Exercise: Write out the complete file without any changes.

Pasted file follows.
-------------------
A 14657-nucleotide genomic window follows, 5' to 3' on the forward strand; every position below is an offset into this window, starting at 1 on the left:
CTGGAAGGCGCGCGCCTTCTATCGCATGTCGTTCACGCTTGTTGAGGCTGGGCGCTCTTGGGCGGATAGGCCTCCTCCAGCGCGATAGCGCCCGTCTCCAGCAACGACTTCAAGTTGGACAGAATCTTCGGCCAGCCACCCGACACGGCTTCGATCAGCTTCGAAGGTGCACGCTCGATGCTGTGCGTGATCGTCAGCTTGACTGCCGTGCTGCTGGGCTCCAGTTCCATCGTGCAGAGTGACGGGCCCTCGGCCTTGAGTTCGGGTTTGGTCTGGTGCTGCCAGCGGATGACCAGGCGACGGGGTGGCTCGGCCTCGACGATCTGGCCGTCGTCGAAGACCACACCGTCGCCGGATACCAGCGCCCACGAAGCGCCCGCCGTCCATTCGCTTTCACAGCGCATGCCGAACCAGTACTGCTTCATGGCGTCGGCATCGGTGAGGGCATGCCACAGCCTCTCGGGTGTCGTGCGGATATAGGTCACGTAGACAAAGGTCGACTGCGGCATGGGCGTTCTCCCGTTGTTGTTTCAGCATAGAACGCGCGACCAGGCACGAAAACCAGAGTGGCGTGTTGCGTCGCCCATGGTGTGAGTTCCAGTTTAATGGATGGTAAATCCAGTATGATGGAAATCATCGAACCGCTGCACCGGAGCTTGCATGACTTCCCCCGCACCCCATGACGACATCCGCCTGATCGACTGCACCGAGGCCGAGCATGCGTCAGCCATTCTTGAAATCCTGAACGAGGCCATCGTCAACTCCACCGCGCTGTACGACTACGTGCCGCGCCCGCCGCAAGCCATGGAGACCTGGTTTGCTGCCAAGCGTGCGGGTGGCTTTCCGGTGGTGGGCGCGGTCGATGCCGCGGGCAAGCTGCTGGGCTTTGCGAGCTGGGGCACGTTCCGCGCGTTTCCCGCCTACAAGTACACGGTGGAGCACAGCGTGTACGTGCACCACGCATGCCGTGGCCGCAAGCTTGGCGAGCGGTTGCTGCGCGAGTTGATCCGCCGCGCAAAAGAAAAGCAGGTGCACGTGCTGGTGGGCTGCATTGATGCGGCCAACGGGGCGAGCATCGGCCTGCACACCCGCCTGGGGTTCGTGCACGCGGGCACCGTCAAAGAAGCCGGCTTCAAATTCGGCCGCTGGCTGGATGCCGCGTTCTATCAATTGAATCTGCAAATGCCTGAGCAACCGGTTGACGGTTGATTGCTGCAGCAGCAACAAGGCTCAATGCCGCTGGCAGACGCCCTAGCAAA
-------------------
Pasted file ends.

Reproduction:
A 14657-nucleotide genomic window follows, 5' to 3' on the forward strand; every position below is an offset into this window, starting at 1 on the left:
CTGGAAGGCGCGCGCCTTCTATCGCATGTCGTTCACGCTTGTTGAGGCTGGGCGCTCTTGGGCGGATAGGCCTCCTCCAGCGCGATAGCGCCCGTCTCCAGCAACGACTTCAAGTTGGACAGAATCTTCGGCCAGCCACCCGACACGGCTTCGATCAGCTTCGAAGGTGCACGCTCGATGCTGTGCGTGATCGTCAGCTTGACTGCCGTGCTGCTGGGCTCCAGTTCCATCGTGCAGAGTGACGGGCCCTCGGCCTTGAGTTCGGGTTTGGTCTGGTGCTGCCAGCGGATGACCAGGCGACGGGGTGGCTCGGCCTCGACGATCTGGCCGTCGTCGAAGACCACACCGTCGCCGGATACCAGCGCCCACGAAGCGCCCGCCGTCCATTCGCTTTCACAGCGCATGCCGAACCAGTACTGCTTCATGGCGTCGGCATCGGTGAGGGCATGCCACAGCCTCTCGGGTGTCGTGCGGATATAGGTCACGTAGACAAAGGTCGACTGCGGCATGGGCGTTCTCCCGTTGTTGTTTCAGCATAGAACGCGCGACCAGGCACGAAAACCAGAGTGGCGTGTTGCGTCGCCCATGGTGTGAGTTCCAGTTTAATGGATGGTAAATCCAGTATGATGGAAATCATCGAACCGCTGCACCGGAGCTTGCATGACTTCCCCCGCACCCCATGACGACATCCGCCTGATCGACTGCACCGAGGCCGAGCATGCGTCAGCCATTCTTGAAATCCTGAACGAGGCCATCGTCAACTCCACCGCGCTGTACGACTACGTGCCGCGCCCGCCGCAAGCCATGGAGACCTGGTTTGCTGCCAAGCGTGCGGGTGGCTTTCCGGTGGTGGGCGCGGTCGATGCCGCGGGCAAGCTGCTGGGCTTTGCGAGCTGGGGCACGTTCCGCGCGTTTCCCGCCTACAAGTACACGGTGGAGCACAGCGTGTACGTGCACCACGCATGCCGTGGCCGCAAGCTTGGCGAGCGGTTGCTGCGCGAGTTGATCCGCCGCGCAAAAGAAAAGCAGGTGCACGTGCTGGTGGGCTGCATTGATGCGGCCAACGGGGCGAGCATCGGCCTGCACACCCGCCTGGGGTTCGTGCACGCGGGCACCGTCAAAGAAGCCGGCTTCAAATTCGGCCGCTGGCTGGATGCCGCGTTCTATCAATTGAATCTGCAAATGCCTGAGCAACCGGTTGACGGTTGATTGCTGCAGCAGCAACAAGGCTCAATGCCGCTGGCAGACGCCCTAGCAAA